A guest post by Clare Fieseler (twitter: @clarefieseler), a PhD candidate in the Curriculum for the Environment and Ecology at UNC-Chapel Hill. Fieseler has co-organized a workshop on “Educating the Interdisciplinary Ecologist: Assessing Educational Ecosystems to Help PhD Students Succeed, Get Hired, and Push Boundaries” at ESA’s 100th Annual Meeting in Baltimore on Saturday, August 8, with fellow UNC-Chapel Hill graduate students Sierra Woodruff and Dennis Tarasi. →Click here to help them out by taking a 10-minute online survey on interdisciplinary research in ecology (Survey closes on July 15, extended to Friday, July 17, 2015 at 11:59pm).   In 2008, in my first month of graduate school, ecologist Raphael Sagarin put me on a plane to Texas on an international, interdisciplinary mission. President George W. Bush was a lame duck and the construction of the U.S.-Mexico Border wall, visible on my descent into El Paso, was going forward at a steady but grueling pace. My task, broadly, was to report back to “Rafe,” as he was called, and his fellow Duke University researchers as to whether interdisciplinary scholarship might help address a group of gathering voices concerned by the wall’s little-discussed impact on hydrology, vegetation, and migrating species. I assumed Rafe was the norm: an early-career ecologist calling Washington-based security experts one day, emailing environmental advocates the next, and co-drafting NCEAS proposals with wetland scientists on the weekends. Some graduate students mocked Rafe’s slightly sweaty appearance in the hallways, but it was during his frequent bike rides, he once told me, that he did his best thinking. “Rafe consistently came up with really novel ideas that were counter to the narrative that was out there, that were on the edge. And he turned out to be right,” remembered Larry Crowder, science director at Stanford University’s Center for Ocean ­Solutions and former Professor at the Duke University Marine Lab. Rafe was fervent about generating new dialogue, but also testing boundary-crossing ideas. And the pages of ESA’s Frontiers in Ecology and the Environment reflect that; he was equally as well published in the Write Back section as the thesis-driven Research Communications. Rafe tragically passed away last month, hit by a truck while riding his bike to the University of Arizona’s Biosphere 2 where he was founding a new ocean program. Police say the driver was drunk. I like to imagine Rafe was having another brilliant aha! Moment as he was riding that day, synthesizing pieces from history, political science, and ecology. After his death, I downloaded Rafe’s CV to remind myself of the many diverse workplaces, mentors, research teams, and interdisciplinary working groups his vision reached. His educational and professional journey...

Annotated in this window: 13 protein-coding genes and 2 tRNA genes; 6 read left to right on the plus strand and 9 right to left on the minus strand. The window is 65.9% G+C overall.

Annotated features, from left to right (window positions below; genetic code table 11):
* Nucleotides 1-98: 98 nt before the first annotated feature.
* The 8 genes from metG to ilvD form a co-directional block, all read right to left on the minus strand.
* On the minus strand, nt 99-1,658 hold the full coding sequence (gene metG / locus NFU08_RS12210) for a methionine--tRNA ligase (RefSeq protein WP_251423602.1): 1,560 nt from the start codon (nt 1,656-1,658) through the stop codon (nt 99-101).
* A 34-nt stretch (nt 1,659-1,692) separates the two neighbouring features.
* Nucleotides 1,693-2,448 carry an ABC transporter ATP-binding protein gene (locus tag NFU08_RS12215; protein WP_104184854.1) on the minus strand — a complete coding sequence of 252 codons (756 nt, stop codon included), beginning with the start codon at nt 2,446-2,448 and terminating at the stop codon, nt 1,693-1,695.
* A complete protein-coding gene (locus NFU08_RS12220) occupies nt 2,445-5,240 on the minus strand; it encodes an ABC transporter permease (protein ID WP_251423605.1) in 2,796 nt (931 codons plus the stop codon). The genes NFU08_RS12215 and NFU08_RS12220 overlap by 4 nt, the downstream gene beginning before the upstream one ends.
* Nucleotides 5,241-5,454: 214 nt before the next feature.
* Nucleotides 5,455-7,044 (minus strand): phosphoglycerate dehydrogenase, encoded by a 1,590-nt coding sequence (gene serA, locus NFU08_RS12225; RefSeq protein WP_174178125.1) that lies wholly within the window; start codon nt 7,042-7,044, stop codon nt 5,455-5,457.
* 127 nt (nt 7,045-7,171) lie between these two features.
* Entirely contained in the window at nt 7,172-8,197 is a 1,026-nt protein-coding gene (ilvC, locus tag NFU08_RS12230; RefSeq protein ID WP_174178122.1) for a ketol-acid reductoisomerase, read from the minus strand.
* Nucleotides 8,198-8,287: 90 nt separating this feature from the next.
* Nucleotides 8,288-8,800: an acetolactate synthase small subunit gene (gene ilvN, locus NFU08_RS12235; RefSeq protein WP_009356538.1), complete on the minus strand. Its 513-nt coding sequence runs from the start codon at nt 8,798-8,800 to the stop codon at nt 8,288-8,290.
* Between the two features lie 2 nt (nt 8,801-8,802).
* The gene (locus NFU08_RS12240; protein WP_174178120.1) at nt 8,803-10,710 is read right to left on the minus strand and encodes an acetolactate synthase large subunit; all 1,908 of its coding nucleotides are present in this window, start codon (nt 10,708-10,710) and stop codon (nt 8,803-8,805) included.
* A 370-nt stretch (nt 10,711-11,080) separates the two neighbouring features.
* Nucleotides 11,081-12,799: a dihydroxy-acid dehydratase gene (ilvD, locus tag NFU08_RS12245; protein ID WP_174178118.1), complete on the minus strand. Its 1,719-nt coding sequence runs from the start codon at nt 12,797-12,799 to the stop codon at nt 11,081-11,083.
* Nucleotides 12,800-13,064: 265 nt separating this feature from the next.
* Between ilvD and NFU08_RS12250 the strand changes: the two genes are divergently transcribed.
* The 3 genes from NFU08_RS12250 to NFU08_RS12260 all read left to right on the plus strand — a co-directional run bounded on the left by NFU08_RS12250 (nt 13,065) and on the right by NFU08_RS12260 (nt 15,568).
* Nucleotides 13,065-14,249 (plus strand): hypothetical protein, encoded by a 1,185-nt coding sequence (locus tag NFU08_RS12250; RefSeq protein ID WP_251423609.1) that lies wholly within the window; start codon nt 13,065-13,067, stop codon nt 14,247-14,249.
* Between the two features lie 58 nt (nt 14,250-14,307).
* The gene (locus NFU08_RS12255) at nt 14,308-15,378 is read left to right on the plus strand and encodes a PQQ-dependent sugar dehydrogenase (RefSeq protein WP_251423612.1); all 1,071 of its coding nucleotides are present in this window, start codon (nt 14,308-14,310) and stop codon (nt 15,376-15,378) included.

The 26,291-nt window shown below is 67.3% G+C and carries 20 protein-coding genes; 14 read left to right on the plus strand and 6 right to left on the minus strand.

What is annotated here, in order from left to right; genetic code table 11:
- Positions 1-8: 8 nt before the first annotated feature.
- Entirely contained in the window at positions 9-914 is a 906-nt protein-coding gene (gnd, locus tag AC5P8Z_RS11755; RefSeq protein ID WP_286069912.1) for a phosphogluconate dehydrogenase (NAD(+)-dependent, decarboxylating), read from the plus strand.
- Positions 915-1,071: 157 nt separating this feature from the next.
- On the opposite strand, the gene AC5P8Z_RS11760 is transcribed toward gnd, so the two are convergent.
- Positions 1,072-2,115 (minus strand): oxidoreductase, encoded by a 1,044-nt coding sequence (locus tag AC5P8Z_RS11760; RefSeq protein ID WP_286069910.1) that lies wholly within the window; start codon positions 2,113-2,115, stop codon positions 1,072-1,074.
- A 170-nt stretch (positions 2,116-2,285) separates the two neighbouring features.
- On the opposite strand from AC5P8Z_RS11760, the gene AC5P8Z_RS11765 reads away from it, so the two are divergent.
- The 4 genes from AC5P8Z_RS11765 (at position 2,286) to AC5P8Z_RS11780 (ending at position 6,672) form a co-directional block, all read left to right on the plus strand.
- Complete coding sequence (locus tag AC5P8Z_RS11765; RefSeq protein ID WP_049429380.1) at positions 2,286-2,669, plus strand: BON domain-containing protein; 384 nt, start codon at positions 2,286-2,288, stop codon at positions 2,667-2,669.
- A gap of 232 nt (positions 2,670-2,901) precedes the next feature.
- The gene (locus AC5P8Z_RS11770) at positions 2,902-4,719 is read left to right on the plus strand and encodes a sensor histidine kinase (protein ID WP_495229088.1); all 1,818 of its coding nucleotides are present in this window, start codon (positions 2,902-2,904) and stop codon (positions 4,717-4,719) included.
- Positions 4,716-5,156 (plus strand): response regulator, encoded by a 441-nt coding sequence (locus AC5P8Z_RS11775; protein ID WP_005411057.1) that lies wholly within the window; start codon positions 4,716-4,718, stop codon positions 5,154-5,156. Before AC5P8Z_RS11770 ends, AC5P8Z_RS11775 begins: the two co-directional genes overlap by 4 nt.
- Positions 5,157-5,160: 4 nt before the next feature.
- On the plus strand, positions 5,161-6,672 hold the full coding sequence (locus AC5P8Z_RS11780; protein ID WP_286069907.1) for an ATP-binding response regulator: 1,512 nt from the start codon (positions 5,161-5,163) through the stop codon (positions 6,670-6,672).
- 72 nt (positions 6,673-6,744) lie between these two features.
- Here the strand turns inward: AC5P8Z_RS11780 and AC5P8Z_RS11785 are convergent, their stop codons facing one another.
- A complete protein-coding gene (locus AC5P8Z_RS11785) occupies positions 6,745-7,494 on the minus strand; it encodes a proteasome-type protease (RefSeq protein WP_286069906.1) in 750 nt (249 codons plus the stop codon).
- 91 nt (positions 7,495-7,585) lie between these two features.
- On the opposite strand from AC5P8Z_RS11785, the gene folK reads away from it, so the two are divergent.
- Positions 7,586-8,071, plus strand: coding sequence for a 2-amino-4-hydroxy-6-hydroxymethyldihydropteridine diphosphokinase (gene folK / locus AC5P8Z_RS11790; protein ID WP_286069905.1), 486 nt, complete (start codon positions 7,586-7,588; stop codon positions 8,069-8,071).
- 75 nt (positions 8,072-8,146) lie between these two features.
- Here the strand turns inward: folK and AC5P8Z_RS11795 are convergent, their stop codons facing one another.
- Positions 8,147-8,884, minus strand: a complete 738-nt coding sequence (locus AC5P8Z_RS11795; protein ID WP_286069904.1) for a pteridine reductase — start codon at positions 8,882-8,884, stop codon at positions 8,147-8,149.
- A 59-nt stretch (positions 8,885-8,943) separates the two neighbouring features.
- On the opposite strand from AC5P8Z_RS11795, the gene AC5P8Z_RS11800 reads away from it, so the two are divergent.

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“Nothing is hard, only new” – navigating interdisciplinary graduate research
Jan13

“Nothing is hard, only new” – navigating interdisciplinary graduate research

In this guest post, Kellen Marshall, a doctoral candidate at the University of Illinois, shares the challenges of combining her passions for environmental justice and ecological research.